by: Vinnie Branigan [ ]
The Jagdpanzer IV was produced at the same time as the Panzer IV, but with a different hull and superstructure. Originally intended to mount the same gun as in the Panther, the German production schedules were unable to meet demand, and so the 75mm L/48 was used instead.
Inside the box, as is usual with Dragon kits, you'll find the Dragon 'card', protecting the smaller or more fragile parts such as photo etch frets, tracks and wheels. The instruction sheet of course, up to the usual Dragon standard, and 3 main sprues of light grey styrene. There are also assorted smaller sprues containing such parts as the suspension bogeys, drive sprockets, idlers, tools and engine deck. Also included is a small decal sheet.
The running gear comprises an early style flat sprocket, beautifully moulded, with reverse detail. The idlers are of the tubular type. The engine deck is supplied as said, separately from the superstructure and hold some really fine detail. Both access hatches are also separate, which will allow for diorama making possibilties, and the slats in these have somehow been moulded open. I can actually see through them.....in 1/72 scale? The suspension bogey's are finely cast and compare well even to larger scale offerings.
In this kit, unlike some of their other offerings in this scale, all the tools are supplied separately, but with moulded on clamps, which I suppose we would expect at this scale. Still, they look incredible at this scale, and there are even two tiny Bosch headlights!
The hull has full detail underneath, with moulded on shock absorbers. Sprue D contains parts for the hull deck, fenders, rear hull wall and other small parts. The detail on these pats I found the most amazing....there is a rabbit's ears scope that is so finely cast! Separate towing clevis in 1/72? There is also a very finely engraved pattern on the fenders that doesn't look out of scale at all.....although it probably is!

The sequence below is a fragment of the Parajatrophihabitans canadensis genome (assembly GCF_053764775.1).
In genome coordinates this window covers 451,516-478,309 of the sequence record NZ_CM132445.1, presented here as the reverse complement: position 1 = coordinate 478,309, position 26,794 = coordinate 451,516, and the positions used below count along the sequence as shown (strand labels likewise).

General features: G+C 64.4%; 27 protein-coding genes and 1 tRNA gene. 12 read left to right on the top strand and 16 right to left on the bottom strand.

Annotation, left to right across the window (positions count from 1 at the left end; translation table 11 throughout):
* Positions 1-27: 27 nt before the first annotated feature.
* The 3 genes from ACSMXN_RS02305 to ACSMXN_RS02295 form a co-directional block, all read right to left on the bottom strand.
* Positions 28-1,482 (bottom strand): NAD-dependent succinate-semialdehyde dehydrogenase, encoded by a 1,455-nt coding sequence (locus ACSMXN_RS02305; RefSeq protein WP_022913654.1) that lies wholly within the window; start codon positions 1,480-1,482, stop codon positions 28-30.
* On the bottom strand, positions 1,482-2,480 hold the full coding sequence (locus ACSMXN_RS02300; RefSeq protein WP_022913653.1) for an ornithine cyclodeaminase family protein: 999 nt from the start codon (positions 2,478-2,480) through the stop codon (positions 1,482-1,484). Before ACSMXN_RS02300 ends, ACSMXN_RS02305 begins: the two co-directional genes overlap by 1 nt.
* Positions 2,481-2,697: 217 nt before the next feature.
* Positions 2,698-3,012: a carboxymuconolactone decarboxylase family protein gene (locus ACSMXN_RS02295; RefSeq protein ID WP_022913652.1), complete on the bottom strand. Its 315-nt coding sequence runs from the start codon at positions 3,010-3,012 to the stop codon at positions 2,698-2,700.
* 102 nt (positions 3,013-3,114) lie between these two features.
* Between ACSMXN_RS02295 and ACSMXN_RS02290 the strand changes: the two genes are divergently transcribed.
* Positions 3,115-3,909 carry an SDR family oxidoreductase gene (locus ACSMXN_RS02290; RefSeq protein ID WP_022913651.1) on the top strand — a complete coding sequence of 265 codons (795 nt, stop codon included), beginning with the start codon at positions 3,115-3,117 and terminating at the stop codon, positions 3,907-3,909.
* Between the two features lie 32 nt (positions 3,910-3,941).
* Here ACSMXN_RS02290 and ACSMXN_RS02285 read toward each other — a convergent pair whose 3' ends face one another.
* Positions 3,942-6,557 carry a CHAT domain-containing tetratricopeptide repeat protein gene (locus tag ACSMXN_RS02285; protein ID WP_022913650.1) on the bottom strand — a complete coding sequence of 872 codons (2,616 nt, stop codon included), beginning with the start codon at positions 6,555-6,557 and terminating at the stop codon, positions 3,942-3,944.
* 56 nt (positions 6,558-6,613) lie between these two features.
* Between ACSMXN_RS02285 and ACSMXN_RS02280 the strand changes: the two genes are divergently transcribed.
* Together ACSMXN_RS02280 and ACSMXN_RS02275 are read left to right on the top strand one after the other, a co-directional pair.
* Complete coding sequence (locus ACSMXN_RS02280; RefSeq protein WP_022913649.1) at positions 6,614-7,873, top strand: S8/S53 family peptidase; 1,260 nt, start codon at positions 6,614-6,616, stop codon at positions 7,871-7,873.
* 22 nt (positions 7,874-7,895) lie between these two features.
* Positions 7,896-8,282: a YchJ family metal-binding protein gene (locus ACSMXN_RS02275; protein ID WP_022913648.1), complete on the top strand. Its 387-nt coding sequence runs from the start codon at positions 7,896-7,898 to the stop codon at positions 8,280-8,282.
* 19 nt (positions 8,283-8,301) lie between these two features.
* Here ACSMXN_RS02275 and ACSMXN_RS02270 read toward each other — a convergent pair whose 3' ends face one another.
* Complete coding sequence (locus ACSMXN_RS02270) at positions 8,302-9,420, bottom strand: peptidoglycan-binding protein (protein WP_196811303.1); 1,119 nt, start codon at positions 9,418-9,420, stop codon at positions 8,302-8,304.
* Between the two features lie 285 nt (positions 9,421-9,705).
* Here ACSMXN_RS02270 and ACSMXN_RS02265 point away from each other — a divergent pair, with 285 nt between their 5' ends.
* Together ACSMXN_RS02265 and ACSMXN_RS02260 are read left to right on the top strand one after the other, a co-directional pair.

Sprue C holds the superstructure. On this sprue there is also the exhaust which features a hollowed out end. The gun mantlet is also on this sprue as is the mantlet for the L/70 version, obviously not used in this kit. The barrel is supplied as a one-piece, slide-moulded part, so therefore requires little cleanup, and has the brake muzzle moulded on. It looks pretty good. There is also the L/70 barrel without the brake attached, but again this is not used in this kit.
The schurzen are supplied in bevelled styrene, and would look satisfactory, but as there is an excellent set of photo etched ones supplied.......I can't imagine many people using the styrene ones. It would have been nice had Dragon seen fit to supply these as separate schurzen, however, each side which would be comprised of 4 plates is supplied as one etching. It would not be difficult however, to cut and leave one or two out if you desire.
The tracks are supplied as bands made in Dragon's Styrene or DS, which is easily joined using normal styrene cement.
There are 4 marking options provided in the kit:
1. Pz.Jg.Abt.228, 116. Pz. Div., Normandy, 1944
2. Pz.Jg.Abt.12, 12. Pz. Div., Normandy, 1944
3. Unidentified Unit, Germany 1945
4. Pz.Grenadier Div. "Herman Goring", East Prussia, 1945
It sounds repetitive, but for good reason. Dragon have another small-scale winner. The amount of detail at this scale and at this price, is unsurpassed. Very highly recommended.
My thanks to Dragon for the review sample.